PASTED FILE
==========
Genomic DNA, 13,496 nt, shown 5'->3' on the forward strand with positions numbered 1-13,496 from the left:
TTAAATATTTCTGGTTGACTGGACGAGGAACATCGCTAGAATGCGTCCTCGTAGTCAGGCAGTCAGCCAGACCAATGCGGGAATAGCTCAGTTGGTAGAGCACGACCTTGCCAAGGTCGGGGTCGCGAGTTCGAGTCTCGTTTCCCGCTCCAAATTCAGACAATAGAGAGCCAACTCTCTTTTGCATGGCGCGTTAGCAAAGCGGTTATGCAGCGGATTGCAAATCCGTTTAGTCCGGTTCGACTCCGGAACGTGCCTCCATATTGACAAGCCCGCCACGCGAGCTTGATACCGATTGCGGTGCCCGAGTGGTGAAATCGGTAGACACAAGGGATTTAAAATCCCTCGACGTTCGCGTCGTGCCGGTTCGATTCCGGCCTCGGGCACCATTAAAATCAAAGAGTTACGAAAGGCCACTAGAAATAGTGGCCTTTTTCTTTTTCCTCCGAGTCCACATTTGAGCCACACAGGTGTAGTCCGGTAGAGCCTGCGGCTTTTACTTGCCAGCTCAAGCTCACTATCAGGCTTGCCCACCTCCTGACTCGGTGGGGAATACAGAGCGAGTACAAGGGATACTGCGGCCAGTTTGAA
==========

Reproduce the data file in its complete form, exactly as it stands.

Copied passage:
Genomic DNA, 13,496 nt, shown 5'->3' on the forward strand with positions numbered 1-13,496 from the left:
TTAAATATTTCTGGTTGACTGGACGAGGAACATCGCTAGAATGCGTCCTCGTAGTCAGGCAGTCAGCCAGACCAATGCGGGAATAGCTCAGTTGGTAGAGCACGACCTTGCCAAGGTCGGGGTCGCGAGTTCGAGTCTCGTTTCCCGCTCCAAATTCAGACAATAGAGAGCCAACTCTCTTTTGCATGGCGCGTTAGCAAAGCGGTTATGCAGCGGATTGCAAATCCGTTTAGTCCGGTTCGACTCCGGAACGTGCCTCCATATTGACAAGCCCGCCACGCGAGCTTGATACCGATTGCGGTGCCCGAGTGGTGAAATCGGTAGACACAAGGGATTTAAAATCCCTCGACGTTCGCGTCGTGCCGGTTCGATTCCGGCCTCGGGCACCATTAAAATCAAAGAGTTACGAAAGGCCACTAGAAATAGTGGCCTTTTTCTTTTTCCTCCGAGTCCACATTTGAGCCACACAGGTGTAGTCCGGTAGAGCCTGCGGCTTTTACTTGCCAGCTCAAGCTCACTATCAGGCTTGCCCACCTCCTGACTCGGTGGGGAATACAGAGCGAGTACAAGGGATACTGCGGCCAGTTTGAA